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Late in spring one recognizes this large shrub in bloom, covered by numerous small white flowers. And like all roses it has serrated edged leaflets — 5 to 9 for this species — and thorns — large, curving, and copious here. Because their red berries ripen in the fall, the best time to tackle this invasive plant is from spring through July.
Although birds feed on multiflora rose berries, when eaten exclusively, these non-native red berries — lacking the high fat content birds need — won’t carry them through the winter. So the best advice is to replace at least some multiflora rose shrubs, which are highly invasive, with native shrubs such as pussy willow (Salix discolor), silky dogwood (Cornus amomum), winterberry holly (Ilex verticillata), elderberry (Sambucus Canadensis) and northern bayberry (Morella [Myrica] pensylvanicato), to provide better nutrition and greater variety. Other alternatives include: coralberry (Symphoricarpos orbiculatus), arrowwood viburnum (Viburnum dentatum), American hazelnut (Corylus americana), and witch hazel (Hamamelis virginiana), which also provides cover for birds in winter.
Multiflora rose can form dense thickets up to six feet high, so when working on it, be sure to wear leather working gloves or even welders’ gloves, googles or glasses, high boots, long sleeves and long pants.
Methods for removing multiflora rose vary with the size of the plant, but the objective always is to remove or kill the root crown. Very small seedlings can be pulled, root and all, with a hand tool, preferably using the gripping power of large 8″ pliers (linesman pliers) — being careful not to expose the snipping edge of the tool to the plant. If cut down without addressing the root crown, however, this shrub will quickly regrow.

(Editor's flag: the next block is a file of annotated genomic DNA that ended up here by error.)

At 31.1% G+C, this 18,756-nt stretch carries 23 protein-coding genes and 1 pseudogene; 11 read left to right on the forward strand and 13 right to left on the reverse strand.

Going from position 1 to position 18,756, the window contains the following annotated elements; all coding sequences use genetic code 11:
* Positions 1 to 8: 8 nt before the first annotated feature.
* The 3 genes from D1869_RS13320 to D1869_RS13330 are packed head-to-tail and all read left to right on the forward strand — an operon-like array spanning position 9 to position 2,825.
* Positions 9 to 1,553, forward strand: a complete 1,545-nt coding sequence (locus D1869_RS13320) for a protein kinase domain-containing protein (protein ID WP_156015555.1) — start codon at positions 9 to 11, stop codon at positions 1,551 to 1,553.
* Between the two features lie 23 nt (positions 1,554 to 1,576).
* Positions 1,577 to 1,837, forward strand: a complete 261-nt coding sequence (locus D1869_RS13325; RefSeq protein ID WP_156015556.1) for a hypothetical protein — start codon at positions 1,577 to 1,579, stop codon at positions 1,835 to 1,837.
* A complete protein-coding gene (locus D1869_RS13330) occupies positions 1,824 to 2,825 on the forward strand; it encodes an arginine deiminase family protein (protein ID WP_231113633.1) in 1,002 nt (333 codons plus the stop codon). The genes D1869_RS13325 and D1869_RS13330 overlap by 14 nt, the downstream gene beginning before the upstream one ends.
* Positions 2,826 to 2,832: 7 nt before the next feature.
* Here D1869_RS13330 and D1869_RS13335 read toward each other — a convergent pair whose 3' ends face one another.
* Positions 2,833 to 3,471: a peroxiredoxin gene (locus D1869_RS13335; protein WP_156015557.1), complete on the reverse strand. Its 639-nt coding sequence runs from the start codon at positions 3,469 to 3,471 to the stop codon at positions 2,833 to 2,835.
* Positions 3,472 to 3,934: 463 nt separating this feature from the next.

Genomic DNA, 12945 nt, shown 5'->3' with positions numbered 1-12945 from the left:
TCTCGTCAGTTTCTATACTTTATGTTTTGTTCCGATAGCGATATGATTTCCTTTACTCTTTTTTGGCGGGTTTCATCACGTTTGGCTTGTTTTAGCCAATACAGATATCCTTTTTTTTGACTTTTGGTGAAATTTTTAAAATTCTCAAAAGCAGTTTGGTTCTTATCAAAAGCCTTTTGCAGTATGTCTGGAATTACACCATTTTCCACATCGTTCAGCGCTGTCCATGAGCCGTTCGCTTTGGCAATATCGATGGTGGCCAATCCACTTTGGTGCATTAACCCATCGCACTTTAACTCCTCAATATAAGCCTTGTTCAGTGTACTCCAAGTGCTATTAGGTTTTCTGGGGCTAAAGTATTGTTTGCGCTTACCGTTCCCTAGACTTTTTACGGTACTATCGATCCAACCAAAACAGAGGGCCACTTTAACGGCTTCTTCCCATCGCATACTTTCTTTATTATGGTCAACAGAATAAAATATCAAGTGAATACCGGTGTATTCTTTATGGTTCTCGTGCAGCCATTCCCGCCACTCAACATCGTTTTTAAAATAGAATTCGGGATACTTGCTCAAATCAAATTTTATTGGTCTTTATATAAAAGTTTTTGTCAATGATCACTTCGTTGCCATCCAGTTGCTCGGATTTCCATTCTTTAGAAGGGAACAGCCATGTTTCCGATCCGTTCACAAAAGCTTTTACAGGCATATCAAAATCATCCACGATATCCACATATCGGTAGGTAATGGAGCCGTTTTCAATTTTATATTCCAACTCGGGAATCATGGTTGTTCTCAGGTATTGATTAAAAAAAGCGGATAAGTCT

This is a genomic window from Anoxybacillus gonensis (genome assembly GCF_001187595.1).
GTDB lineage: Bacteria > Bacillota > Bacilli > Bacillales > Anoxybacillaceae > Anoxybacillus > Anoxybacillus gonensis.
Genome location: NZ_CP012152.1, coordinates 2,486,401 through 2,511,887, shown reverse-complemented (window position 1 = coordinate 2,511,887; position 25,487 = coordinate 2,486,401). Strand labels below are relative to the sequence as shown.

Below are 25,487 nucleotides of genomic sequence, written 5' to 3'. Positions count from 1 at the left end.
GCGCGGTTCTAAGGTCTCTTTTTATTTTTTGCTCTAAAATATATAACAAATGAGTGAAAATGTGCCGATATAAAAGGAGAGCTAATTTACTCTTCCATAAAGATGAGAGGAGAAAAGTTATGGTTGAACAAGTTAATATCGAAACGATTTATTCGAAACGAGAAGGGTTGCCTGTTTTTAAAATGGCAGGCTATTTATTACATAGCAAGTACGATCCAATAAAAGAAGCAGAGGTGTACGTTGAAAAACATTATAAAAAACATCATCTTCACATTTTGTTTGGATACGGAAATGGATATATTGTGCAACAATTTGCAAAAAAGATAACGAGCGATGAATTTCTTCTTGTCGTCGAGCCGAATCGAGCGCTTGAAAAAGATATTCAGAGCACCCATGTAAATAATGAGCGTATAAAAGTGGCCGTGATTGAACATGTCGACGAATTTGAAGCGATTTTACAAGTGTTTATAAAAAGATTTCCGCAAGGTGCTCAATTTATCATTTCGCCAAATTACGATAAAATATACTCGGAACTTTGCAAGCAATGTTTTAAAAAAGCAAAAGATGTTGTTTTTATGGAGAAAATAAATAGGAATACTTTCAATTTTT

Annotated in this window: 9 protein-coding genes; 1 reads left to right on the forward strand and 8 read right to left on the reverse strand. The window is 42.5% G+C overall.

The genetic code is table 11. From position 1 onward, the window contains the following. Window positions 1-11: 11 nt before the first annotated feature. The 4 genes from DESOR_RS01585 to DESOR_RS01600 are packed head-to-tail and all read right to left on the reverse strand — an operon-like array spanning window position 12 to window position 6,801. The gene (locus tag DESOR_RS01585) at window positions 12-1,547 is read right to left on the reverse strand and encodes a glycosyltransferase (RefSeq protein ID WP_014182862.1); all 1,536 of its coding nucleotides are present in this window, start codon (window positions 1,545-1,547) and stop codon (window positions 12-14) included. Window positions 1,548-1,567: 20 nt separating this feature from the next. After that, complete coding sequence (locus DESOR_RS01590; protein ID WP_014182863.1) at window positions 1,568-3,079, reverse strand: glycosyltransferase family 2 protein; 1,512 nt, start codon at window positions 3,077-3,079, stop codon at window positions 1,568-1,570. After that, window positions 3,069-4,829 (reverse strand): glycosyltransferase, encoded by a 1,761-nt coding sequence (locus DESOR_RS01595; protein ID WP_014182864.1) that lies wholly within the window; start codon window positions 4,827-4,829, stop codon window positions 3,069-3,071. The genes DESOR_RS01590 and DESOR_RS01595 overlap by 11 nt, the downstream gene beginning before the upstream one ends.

If the plant is too large for pliers, the best tool is a weed wrench or a good alternative. For even larger plants, cut canes with a pair of loppers or a limb saw blade (on a folding or reciprocating saw) up to 12 inches off the ground. This works for the time being and also allows enough stem for the weed wrench to grab and uproot the root crown immediately or later on if necessary. Then sever the lateral and vertical roots as far from the crown as possible.
Reminder: when working with multiflora rose, always wear thick leather work gloves or welder’s gloves. And a good trick for shielding one’s body from the thorny canes when cutting them is to lean a sheet of corrugated cardboard against the plant to block the thorny canes.
Methods and tools to help eliminate large multiflora rose shubs:
Both the weed wrench and the Pulaski pull out the stump with the benefit of leverage.
Larger plants with substantial crowns can be dug out with a mattock tool or a Pulaski landscaping axe, using the curved mattock blade for digging.
One way to kill a large root crown so the plant dies but remains in place for the time being, is to make a cut or girdle about ½” deep around the stem of the shrub at ground level with a limb saw blade. The canes may be removed once the shrub has died.
Lastly, cut the entire shrub at the ground then cover the crown that remains in the ground with 4 mil thick black plastic sheeting. Secure this cover with 6” long landscape staples and leave in place for up to one year. This will not kill the root but will keep it from spreading in the near term. Eventually the root crown can be dug out with a large shovel.